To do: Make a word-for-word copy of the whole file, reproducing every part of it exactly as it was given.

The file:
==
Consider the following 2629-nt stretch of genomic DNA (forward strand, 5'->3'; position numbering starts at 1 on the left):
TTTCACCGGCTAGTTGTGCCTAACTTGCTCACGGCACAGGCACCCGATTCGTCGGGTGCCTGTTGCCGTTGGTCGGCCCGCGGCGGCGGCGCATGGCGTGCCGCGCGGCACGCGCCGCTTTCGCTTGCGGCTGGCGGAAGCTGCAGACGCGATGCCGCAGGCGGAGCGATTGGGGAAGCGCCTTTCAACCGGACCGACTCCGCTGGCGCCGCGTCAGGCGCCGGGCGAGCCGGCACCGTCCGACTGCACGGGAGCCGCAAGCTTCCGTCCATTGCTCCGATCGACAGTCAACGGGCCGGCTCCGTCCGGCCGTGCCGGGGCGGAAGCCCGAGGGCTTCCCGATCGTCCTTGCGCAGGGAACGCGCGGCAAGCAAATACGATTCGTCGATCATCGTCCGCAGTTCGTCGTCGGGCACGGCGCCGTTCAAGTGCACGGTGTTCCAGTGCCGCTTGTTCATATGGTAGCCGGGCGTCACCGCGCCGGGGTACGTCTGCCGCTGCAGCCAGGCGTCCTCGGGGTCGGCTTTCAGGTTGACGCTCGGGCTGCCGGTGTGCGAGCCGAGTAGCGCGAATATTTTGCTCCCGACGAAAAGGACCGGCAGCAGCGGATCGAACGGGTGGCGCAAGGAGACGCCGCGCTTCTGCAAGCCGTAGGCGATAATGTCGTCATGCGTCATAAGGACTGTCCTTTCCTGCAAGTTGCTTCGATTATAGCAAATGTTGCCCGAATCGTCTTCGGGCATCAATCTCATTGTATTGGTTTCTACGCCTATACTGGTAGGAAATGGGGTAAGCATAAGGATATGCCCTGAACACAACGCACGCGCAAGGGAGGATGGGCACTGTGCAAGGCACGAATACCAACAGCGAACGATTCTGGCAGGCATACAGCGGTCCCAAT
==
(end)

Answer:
Consider the following 2629-nt stretch of genomic DNA (forward strand, 5'->3'; position numbering starts at 1 on the left):
TTTCACCGGCTAGTTGTGCCTAACTTGCTCACGGCACAGGCACCCGATTCGTCGGGTGCCTGTTGCCGTTGGTCGGCCCGCGGCGGCGGCGCATGGCGTGCCGCGCGGCACGCGCCGCTTTCGCTTGCGGCTGGCGGAAGCTGCAGACGCGATGCCGCAGGCGGAGCGATTGGGGAAGCGCCTTTCAACCGGACCGACTCCGCTGGCGCCGCGTCAGGCGCCGGGCGAGCCGGCACCGTCCGACTGCACGGGAGCCGCAAGCTTCCGTCCATTGCTCCGATCGACAGTCAACGGGCCGGCTCCGTCCGGCCGTGCCGGGGCGGAAGCCCGAGGGCTTCCCGATCGTCCTTGCGCAGGGAACGCGCGGCAAGCAAATACGATTCGTCGATCATCGTCCGCAGTTCGTCGTCGGGCACGGCGCCGTTCAAGTGCACGGTGTTCCAGTGCCGCTTGTTCATATGGTAGCCGGGCGTCACCGCGCCGGGGTACGTCTGCCGCTGCAGCCAGGCGTCCTCGGGGTCGGCTTTCAGGTTGACGCTCGGGCTGCCGGTGTGCGAGCCGAGTAGCGCGAATATTTTGCTCCCGACGAAAAGGACCGGCAGCAGCGGATCGAACGGGTGGCGCAAGGAGACGCCGCGCTTCTGCAAGCCGTAGGCGATAATGTCGTCATGCGTCATAAGGACTGTCCTTTCCTGCAAGTTGCTTCGATTATAGCAAATGTTGCCCGAATCGTCTTCGGGCATCAATCTCATTGTATTGGTTTCTACGCCTATACTGGTAGGAAATGGGGTAAGCATAAGGATATGCCCTGAACACAACGCACGCGCAAGGGAGGATGGGCACTGTGCAAGGCACGAATACCAACAGCGAACGATTCTGGCAGGCATACAGCGGTCCCAAT